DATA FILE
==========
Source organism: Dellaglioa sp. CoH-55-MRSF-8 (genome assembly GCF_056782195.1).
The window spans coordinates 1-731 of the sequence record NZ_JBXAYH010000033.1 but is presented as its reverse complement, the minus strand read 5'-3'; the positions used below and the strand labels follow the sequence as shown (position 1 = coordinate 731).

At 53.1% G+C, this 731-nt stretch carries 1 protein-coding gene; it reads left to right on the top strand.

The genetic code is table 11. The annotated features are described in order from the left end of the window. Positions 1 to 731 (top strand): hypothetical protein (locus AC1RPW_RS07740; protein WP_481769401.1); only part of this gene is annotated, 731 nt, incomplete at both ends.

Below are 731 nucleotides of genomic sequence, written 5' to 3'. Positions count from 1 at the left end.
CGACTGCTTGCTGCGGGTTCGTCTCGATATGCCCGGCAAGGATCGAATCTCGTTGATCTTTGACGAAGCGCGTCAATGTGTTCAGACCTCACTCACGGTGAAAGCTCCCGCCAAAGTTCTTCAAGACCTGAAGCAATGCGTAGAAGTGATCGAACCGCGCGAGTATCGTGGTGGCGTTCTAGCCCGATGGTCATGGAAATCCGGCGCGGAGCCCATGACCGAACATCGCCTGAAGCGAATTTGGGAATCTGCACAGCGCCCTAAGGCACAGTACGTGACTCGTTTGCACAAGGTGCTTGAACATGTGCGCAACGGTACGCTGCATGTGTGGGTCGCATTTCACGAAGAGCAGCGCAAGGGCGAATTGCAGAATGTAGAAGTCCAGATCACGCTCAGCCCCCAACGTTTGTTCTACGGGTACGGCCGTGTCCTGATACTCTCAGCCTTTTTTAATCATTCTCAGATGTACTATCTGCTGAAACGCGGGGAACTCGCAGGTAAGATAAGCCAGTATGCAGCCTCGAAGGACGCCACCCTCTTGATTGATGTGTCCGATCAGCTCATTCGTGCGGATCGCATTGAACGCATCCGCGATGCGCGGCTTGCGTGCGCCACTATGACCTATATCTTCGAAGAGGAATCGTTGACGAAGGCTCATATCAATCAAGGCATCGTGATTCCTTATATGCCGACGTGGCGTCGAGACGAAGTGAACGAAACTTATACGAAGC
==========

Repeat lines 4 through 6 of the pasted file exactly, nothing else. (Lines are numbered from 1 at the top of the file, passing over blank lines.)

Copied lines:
The genetic code is table 11. The annotated features are described in order from the left end of the window. Positions 1 to 731 (top strand): hypothetical protein (locus AC1RPW_RS07740; protein WP_481769401.1); only part of this gene is annotated, 731 nt, incomplete at both ends.

Below are 731 nucleotides of genomic sequence, written 5' to 3'. Positions count from 1 at the left end.
CGACTGCTTGCTGCGGGTTCGTCTCGATATGCCCGGCAAGGATCGAATCTCGTTGATCTTTGACGAAGCGCGTCAATGTGTTCAGACCTCACTCACGGTGAAAGCTCCCGCCAAAGTTCTTCAAGACCTGAAGCAATGCGTAGAAGTGATCGAACCGCGCGAGTATCGTGGTGGCGTTCTAGCCCGATGGTCATGGAAATCCGGCGCGGAGCCCATGACCGAACATCGCCTGAAGCGAATTTGGGAATCTGCACAGCGCCCTAAGGCACAGTACGTGACTCGTTTGCACAAGGTGCTTGAACATGTGCGCAACGGTACGCTGCATGTGTGGGTCGCATTTCACGAAGAGCAGCGCAAGGGCGAATTGCAGAATGTAGAAGTCCAGATCACGCTCAGCCCCCAACGTTTGTTCTACGGGTACGGCCGTGTCCTGATACTCTCAGCCTTTTTTAATCATTCTCAGATGTACTATCTGCTGAAACGCGGGGAACTCGCAGGTAAGATAAGCCAGTATGCAGCCTCGAAGGACGCCACCCTCTTGATTGATGTGTCCGATCAGCTCATTCGTGCGGATCGCATTGAACGCATCCGCGATGCGCGGCTTGCGTGCGCCACTATGACCTATATCTTCGAAGAGGAATCGTTGACGAAGGCTCATATCAATCAAGGCATCGTGATTCCTTATATGCCGACGTGGCGTCGAGACGAAGTGAACGAAACTTATACGAAGC